One-third of consumers are currently using social media for health-related matters, but is the doctor in on Facebook and Twitter? A new study by the PricewaterhouseCoopers’ Health Research Institute shows that health organizations that ignore social media may be missing out on an important opportunity to engage patients and consumers through enhanced service, support and information.
The report, Social Media “Likes” Healthcare: From Marketing to Social Business, provides insights from a survey of more than 1,000 U.S. consumers, 124 members of the eHealth Initiative and 30+ interviews with industry executives.
Some key takeaways:
- 70% of consumers said they would appreciate receiving assistance with referrals and appointments from healthcare providers via social media.
- 69% would value post-discharge support and money saving offers via social media.
- 61% say they are likely to trust information posted by providers on social media.
- One-third said they would be willing to have their social conversations monitored if that data could help them identify ways to improve their health or better coordinate care.
- More than 40% said that information found on social media would affect the way they coped with a chronic condition or their approach to diet and exercise.
The Next Generation of Social Patients
The age of respondents played a significant role in the survey, showing that for younger consumers, social media engagement would be a natural extension of their healthcare experience:
- More than 80% of respondents ages 18 – 24 would be likely to share health information through social media.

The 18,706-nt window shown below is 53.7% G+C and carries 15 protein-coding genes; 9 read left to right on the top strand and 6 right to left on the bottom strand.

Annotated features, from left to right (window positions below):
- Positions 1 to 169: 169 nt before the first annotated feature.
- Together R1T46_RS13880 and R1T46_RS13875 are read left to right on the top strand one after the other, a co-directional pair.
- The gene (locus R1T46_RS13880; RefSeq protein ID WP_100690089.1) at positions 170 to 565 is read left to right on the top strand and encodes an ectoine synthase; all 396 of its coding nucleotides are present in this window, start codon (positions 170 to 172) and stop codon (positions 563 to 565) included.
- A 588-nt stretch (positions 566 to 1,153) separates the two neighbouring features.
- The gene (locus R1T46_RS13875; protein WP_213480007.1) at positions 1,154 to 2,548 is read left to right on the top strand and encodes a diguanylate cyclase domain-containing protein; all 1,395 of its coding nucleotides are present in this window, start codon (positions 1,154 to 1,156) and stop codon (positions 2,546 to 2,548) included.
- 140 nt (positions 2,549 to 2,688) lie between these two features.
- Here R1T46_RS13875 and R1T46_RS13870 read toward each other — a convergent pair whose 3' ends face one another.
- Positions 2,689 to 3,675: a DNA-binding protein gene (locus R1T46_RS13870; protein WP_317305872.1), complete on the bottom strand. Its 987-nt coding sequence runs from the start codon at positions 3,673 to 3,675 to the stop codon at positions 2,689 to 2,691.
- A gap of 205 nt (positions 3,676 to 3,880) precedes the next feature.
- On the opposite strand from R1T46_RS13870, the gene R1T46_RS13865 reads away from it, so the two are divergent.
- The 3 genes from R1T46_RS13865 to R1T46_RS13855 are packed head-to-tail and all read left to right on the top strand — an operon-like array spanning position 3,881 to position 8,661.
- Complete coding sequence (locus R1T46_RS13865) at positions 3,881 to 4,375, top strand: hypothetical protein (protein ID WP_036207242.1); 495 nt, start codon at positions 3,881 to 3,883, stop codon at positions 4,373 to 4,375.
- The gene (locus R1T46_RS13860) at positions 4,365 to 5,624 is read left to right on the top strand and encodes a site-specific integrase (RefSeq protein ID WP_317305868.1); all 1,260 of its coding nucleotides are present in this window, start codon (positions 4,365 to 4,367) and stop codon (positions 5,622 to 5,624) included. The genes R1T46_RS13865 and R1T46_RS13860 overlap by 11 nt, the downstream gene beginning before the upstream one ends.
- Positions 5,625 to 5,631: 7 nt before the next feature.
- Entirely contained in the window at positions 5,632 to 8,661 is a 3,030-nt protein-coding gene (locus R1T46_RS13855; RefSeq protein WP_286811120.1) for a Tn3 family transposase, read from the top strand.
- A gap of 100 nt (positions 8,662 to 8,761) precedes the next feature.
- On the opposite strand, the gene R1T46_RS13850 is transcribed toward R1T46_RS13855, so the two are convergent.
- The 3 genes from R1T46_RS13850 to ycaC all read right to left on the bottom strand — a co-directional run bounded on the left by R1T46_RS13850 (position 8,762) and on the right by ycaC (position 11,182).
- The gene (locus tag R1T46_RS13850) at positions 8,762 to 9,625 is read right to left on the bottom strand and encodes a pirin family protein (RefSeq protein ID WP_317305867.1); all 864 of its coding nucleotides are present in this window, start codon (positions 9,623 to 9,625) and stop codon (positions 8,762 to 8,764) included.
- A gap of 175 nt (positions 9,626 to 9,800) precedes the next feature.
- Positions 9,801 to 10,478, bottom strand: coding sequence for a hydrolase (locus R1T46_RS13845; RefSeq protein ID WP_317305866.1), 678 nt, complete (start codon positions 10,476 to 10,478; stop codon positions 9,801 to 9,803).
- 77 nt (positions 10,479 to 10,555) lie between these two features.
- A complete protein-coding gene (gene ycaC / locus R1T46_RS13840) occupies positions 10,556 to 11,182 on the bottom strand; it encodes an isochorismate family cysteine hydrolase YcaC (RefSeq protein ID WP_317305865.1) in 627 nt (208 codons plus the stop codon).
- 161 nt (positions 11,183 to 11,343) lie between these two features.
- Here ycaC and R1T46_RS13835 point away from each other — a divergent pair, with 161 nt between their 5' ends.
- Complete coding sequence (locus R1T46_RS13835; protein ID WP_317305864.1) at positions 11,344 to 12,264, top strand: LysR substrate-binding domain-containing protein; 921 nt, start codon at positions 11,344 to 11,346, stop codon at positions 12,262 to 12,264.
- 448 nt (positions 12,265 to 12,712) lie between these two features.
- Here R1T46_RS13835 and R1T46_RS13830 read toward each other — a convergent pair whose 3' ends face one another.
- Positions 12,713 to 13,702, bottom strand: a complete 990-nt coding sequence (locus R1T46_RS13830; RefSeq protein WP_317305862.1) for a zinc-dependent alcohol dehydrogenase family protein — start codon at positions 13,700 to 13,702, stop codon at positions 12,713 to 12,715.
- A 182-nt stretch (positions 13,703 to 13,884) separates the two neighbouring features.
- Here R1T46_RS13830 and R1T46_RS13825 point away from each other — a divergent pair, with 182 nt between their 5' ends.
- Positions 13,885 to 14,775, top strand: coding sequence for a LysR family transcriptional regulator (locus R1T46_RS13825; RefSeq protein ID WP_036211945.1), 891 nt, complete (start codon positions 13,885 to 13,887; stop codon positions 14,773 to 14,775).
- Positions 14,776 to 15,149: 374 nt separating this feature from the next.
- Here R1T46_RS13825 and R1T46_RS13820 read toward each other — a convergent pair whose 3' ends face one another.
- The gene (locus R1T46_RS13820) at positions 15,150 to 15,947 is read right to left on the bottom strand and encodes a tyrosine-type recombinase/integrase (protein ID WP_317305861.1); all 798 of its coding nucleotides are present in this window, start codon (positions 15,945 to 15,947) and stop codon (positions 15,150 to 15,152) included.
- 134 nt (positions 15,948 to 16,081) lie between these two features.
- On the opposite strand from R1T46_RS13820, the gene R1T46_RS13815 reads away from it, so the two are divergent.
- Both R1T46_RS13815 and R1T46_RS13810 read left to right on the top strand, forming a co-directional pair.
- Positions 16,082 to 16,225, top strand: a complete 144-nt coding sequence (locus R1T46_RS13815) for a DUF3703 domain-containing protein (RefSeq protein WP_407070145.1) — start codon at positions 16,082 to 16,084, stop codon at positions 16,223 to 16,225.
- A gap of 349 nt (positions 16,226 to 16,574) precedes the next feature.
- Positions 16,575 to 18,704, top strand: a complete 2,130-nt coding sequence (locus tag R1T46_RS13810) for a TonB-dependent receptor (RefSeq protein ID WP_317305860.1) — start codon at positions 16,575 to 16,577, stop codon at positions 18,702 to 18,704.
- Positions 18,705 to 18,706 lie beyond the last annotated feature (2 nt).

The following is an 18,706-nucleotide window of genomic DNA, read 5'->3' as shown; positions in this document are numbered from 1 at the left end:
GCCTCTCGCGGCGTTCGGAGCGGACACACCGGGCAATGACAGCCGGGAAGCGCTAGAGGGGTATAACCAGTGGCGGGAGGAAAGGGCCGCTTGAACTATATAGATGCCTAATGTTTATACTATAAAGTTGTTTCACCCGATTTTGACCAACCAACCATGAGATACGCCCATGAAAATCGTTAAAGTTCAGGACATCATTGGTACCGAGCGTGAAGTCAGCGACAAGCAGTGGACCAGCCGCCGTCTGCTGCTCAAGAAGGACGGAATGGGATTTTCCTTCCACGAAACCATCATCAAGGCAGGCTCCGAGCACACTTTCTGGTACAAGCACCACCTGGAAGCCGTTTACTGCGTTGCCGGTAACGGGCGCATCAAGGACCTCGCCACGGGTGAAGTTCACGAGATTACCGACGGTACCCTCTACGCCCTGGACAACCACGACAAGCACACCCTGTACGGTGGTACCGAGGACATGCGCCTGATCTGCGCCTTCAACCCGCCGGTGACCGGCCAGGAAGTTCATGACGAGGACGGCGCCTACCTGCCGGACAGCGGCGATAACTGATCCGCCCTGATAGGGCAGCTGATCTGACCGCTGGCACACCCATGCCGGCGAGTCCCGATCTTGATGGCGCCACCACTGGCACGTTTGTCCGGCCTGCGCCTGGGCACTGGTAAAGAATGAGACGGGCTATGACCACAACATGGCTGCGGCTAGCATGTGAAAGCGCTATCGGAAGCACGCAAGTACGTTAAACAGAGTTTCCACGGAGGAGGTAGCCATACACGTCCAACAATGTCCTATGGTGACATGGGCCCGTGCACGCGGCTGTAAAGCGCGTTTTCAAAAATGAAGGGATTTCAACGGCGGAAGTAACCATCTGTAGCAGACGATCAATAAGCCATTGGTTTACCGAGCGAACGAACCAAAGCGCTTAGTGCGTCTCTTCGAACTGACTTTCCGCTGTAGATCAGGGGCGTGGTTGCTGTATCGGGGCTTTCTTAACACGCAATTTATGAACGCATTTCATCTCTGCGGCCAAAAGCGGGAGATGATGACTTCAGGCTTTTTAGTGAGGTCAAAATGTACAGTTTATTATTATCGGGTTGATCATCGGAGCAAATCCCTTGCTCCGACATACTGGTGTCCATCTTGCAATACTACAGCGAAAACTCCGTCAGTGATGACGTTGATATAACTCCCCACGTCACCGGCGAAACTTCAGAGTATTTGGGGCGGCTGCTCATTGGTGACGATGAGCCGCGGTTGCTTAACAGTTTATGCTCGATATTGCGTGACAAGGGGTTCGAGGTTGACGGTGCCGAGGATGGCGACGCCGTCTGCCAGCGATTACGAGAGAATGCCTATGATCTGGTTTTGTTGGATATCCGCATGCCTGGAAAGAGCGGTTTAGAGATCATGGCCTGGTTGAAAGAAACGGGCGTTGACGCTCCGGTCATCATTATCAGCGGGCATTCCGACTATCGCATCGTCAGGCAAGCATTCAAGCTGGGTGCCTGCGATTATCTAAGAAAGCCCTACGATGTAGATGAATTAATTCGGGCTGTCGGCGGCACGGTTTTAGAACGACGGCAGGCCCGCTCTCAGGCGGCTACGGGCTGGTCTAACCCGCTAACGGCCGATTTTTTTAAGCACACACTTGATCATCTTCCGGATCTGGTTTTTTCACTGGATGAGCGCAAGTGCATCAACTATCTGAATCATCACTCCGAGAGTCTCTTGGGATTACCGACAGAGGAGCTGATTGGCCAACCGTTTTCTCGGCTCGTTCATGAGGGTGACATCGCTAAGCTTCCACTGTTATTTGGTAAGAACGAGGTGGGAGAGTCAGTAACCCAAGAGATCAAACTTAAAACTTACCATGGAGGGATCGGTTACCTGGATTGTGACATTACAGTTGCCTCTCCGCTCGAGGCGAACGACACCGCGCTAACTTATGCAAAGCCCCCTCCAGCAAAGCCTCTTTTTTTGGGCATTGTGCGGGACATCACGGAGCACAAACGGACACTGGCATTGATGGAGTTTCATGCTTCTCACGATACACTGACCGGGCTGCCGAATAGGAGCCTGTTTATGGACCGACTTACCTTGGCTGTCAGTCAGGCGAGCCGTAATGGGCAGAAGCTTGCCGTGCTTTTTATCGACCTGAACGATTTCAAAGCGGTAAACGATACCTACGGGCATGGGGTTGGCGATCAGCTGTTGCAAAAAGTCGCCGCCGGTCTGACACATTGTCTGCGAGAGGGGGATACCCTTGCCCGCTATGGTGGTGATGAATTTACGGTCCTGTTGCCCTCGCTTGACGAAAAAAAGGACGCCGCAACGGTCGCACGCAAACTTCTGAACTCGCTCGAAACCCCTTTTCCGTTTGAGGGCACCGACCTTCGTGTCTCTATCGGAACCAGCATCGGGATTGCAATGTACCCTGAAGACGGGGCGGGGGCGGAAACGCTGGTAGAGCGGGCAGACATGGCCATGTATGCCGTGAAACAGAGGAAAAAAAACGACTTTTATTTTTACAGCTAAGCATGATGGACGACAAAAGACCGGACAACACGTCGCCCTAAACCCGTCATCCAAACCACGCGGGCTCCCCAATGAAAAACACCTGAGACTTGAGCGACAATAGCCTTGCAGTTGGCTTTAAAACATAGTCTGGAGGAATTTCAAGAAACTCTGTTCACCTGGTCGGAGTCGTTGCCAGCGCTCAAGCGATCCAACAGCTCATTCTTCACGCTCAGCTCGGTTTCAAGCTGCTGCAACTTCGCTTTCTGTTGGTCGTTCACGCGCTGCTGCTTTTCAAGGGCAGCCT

- 90% would engage in health activities or trust information from healthcare providers on social media.
These numbers are significantly higher than any other age group and show a growing opportunity for the healthcare industry. Says Laura Clapper, chief medical officer of the online community OneRecovery, in the PwC report: “As more people go online to interact with their banks and make purchases, they want to do this with their doctors, health plans, and condition and disease management, as well.”
Shopping Around for Healthcare
And just as connected consumers are using the web to shop around for the best deals and reviews of products, hotels, restaurants and services, they are starting to do this with healthcare, as well. The report states that 17% of respondents have posted reviews of doctors on social media, and 42% have used social media to access consumer reviews of physicians, healthcare facilities, treatments and more. Mercy Hospital is even creating an app that helps individuals “share” their doctors’ contact information on Facebook.
Social Media Makes Healthcare More Human
Listening to sentiment, participating in conversations and engaging patients and customers with quality content and service on social media fosters corporate trust and credibility, which is why healthcare is following other industries in moving their social media venues from a marketing/promotion only vehicle to a full-service channel for support, service and improved communication.
“Companies need to use health-oriented versus product-oriented social media,” says Greg Simon, former senior vice president of patient engagement at Pfizer. “They need to start communicating with the patient need in mind.”
The Empowered Social Patient
The report also notes that many patients are turning to Twitter and other public social media platforms to complain about healthcare costs, hard-to-understand instructions, wait times and more, which through proactive social media monitoring and response by healthcare institutions can effectively be addressed to aid not only in reputation management but to improve business processes. As a business or an individual’s digital identity becomes increasingly synonymous with their public identity, healthcare and related institutions must introduce processes for social media monitoring and response to ensure positive public perception.
Social Media “Likes” Healthcare: From Marketing to Social Business provides an insightful look at what consumers would like to see from their healthcare providers on social media and sets an initial course of instruction for healthcare institutions, pharmaceutical and life sciences businesses and health insurers to follow in integrating social media as a business process.
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